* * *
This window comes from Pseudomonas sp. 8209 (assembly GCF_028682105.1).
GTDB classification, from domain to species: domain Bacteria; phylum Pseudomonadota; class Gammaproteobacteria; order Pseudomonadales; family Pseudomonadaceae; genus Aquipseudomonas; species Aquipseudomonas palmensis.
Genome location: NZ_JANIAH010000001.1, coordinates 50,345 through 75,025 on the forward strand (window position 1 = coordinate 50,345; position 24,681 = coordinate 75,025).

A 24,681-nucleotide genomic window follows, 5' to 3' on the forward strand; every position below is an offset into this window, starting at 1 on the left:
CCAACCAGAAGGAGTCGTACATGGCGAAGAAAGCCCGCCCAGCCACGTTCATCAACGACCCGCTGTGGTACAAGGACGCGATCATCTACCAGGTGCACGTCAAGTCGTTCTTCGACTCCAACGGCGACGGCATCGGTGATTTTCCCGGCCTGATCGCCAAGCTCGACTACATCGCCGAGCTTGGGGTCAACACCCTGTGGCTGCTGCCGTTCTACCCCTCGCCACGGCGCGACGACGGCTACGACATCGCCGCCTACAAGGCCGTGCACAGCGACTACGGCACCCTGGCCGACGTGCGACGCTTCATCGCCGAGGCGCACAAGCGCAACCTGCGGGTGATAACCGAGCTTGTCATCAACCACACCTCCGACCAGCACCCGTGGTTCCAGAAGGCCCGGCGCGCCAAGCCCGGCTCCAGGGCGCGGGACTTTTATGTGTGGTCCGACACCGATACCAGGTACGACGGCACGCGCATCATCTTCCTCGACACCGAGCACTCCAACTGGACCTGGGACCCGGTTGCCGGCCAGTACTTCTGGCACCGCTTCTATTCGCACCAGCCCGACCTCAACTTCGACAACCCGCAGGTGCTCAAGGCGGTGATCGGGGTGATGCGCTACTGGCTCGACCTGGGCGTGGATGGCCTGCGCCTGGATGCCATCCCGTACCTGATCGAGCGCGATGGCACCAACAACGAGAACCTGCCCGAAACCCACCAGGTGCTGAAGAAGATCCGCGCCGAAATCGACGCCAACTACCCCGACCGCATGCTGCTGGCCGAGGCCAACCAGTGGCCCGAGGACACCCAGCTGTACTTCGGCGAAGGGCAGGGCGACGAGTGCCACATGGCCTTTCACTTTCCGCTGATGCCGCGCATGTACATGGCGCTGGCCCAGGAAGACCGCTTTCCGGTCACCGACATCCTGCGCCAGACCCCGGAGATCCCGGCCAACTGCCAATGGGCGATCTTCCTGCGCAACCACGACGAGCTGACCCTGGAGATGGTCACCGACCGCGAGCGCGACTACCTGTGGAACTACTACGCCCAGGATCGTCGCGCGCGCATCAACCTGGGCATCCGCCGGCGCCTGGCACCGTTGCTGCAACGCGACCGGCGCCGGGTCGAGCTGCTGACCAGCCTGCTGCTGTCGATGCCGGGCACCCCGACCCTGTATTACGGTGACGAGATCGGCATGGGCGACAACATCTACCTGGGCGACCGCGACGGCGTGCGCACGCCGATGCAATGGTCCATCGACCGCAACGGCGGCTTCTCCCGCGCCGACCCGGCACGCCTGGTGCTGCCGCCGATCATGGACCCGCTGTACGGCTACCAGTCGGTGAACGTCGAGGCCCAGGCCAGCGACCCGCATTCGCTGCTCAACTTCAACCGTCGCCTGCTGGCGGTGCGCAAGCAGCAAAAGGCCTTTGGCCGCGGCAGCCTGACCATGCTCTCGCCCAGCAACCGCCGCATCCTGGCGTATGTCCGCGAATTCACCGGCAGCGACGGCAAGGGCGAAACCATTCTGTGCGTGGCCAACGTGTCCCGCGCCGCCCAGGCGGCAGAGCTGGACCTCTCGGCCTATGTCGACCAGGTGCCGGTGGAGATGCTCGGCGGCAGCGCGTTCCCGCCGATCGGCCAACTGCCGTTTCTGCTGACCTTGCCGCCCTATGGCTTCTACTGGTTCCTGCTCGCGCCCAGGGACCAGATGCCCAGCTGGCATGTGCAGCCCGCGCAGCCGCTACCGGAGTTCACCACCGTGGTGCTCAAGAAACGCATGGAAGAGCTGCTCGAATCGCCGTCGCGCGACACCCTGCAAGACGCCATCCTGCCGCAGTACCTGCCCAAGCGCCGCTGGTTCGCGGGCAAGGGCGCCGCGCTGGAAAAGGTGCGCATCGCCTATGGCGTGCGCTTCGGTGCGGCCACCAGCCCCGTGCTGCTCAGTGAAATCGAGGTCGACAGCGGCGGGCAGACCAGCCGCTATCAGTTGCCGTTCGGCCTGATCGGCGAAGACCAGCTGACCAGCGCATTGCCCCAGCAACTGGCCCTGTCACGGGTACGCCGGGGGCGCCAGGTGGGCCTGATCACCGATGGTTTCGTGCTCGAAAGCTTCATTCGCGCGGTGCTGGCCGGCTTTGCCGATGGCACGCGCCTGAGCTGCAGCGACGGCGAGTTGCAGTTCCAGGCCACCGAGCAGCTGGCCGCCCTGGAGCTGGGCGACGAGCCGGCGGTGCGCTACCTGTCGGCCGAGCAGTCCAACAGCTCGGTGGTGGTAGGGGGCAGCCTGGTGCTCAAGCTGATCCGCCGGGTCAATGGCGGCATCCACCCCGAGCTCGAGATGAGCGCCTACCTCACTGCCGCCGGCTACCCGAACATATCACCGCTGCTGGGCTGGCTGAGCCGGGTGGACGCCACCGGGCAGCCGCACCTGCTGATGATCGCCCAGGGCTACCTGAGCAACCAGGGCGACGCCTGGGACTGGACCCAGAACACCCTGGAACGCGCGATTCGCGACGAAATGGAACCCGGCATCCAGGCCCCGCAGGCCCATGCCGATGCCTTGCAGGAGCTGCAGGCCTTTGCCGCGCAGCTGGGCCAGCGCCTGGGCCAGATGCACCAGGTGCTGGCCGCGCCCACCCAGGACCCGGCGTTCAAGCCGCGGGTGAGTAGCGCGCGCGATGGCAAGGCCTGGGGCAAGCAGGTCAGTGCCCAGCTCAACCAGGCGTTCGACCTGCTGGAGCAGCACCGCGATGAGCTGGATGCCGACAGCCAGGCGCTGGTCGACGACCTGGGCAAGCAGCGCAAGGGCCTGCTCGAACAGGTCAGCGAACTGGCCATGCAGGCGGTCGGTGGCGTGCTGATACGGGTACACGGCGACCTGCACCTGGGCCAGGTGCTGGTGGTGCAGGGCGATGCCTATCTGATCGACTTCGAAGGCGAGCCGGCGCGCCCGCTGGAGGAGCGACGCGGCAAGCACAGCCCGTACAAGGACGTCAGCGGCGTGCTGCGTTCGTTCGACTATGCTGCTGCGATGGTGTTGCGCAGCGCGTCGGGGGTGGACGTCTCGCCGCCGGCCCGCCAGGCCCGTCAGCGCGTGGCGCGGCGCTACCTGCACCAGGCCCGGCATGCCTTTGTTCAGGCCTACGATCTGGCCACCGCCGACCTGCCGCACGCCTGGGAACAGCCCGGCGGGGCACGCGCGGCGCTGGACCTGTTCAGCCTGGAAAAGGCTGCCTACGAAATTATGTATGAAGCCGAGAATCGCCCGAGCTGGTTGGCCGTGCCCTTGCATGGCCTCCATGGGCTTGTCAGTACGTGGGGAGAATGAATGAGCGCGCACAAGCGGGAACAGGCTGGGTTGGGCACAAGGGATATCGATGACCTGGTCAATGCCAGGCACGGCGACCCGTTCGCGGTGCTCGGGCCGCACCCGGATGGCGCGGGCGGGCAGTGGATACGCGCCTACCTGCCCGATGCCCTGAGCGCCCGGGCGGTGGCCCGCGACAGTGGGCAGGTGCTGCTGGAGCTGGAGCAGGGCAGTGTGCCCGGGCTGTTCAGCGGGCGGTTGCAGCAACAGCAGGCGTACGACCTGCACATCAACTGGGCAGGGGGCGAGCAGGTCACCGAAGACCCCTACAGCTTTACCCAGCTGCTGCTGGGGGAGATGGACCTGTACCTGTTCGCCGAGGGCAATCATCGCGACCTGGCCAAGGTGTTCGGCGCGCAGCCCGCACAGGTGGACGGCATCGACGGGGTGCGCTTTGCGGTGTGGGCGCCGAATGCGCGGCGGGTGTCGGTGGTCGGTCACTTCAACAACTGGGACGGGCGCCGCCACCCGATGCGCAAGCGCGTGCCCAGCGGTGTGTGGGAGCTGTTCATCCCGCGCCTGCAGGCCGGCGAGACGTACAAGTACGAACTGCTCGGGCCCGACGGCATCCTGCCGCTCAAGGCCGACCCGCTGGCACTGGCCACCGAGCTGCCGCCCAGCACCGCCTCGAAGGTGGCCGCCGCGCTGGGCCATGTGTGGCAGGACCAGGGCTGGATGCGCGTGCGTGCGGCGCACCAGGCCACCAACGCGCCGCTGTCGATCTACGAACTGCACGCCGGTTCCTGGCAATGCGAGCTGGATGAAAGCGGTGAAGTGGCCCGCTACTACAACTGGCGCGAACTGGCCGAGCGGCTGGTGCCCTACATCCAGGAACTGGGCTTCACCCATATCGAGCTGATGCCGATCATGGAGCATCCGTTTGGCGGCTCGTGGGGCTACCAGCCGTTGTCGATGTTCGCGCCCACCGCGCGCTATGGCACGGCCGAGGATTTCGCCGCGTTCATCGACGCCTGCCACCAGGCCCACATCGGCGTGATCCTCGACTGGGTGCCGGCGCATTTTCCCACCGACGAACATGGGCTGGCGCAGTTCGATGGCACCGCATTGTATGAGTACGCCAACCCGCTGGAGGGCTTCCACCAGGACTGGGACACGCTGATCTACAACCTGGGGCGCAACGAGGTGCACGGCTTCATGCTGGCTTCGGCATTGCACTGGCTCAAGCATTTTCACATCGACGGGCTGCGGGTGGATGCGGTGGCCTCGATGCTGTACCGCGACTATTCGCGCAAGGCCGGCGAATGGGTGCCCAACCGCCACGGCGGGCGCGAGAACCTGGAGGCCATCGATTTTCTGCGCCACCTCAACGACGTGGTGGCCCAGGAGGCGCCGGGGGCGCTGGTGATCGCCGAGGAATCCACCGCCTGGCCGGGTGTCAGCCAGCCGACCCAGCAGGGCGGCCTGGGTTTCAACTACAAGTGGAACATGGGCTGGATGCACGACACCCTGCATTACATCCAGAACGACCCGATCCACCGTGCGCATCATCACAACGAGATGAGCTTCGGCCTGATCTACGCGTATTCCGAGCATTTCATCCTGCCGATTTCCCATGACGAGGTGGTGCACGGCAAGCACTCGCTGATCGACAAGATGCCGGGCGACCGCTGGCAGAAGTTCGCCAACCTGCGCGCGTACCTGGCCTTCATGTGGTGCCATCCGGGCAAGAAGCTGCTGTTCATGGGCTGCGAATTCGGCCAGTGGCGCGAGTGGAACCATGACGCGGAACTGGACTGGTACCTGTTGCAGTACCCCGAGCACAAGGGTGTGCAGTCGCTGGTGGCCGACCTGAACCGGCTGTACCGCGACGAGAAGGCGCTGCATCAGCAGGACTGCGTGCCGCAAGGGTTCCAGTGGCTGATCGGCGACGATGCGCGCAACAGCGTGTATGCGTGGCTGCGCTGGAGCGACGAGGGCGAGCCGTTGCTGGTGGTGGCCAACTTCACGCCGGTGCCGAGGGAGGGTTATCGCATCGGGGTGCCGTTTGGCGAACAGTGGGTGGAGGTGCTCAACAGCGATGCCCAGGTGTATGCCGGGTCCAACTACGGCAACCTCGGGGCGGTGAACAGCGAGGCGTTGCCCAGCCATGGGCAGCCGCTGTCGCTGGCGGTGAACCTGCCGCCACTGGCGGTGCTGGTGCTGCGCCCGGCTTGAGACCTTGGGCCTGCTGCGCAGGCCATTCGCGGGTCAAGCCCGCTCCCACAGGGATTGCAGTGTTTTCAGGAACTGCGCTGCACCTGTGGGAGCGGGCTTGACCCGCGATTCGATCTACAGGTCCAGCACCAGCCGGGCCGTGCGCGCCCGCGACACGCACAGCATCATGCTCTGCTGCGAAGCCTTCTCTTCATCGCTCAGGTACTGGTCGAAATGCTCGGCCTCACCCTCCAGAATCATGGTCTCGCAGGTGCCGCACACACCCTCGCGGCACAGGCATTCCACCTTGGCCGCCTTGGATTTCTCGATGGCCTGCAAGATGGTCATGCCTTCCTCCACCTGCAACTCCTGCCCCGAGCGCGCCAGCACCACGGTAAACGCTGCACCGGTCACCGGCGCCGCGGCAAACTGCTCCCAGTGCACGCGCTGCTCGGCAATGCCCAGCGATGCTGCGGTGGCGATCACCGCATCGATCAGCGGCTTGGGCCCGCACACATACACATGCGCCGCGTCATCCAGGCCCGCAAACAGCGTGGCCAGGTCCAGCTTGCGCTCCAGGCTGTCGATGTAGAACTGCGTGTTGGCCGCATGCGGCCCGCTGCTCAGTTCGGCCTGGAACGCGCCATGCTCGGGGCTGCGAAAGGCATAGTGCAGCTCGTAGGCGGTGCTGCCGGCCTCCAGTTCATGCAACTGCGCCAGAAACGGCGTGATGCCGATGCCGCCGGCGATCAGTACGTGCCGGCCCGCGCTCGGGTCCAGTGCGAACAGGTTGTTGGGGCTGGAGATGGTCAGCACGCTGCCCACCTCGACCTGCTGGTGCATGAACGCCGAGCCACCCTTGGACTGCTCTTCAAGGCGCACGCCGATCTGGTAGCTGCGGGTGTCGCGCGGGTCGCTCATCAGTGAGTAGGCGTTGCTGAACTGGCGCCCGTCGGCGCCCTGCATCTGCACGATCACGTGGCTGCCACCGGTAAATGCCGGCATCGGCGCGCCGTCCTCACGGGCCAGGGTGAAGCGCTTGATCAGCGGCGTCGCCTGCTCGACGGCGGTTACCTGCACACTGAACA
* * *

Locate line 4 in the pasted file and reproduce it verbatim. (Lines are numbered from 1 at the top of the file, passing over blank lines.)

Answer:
A 24,681-nucleotide genomic window follows, 5' to 3' on the forward strand; every position below is an offset into this window, starting at 1 on the left: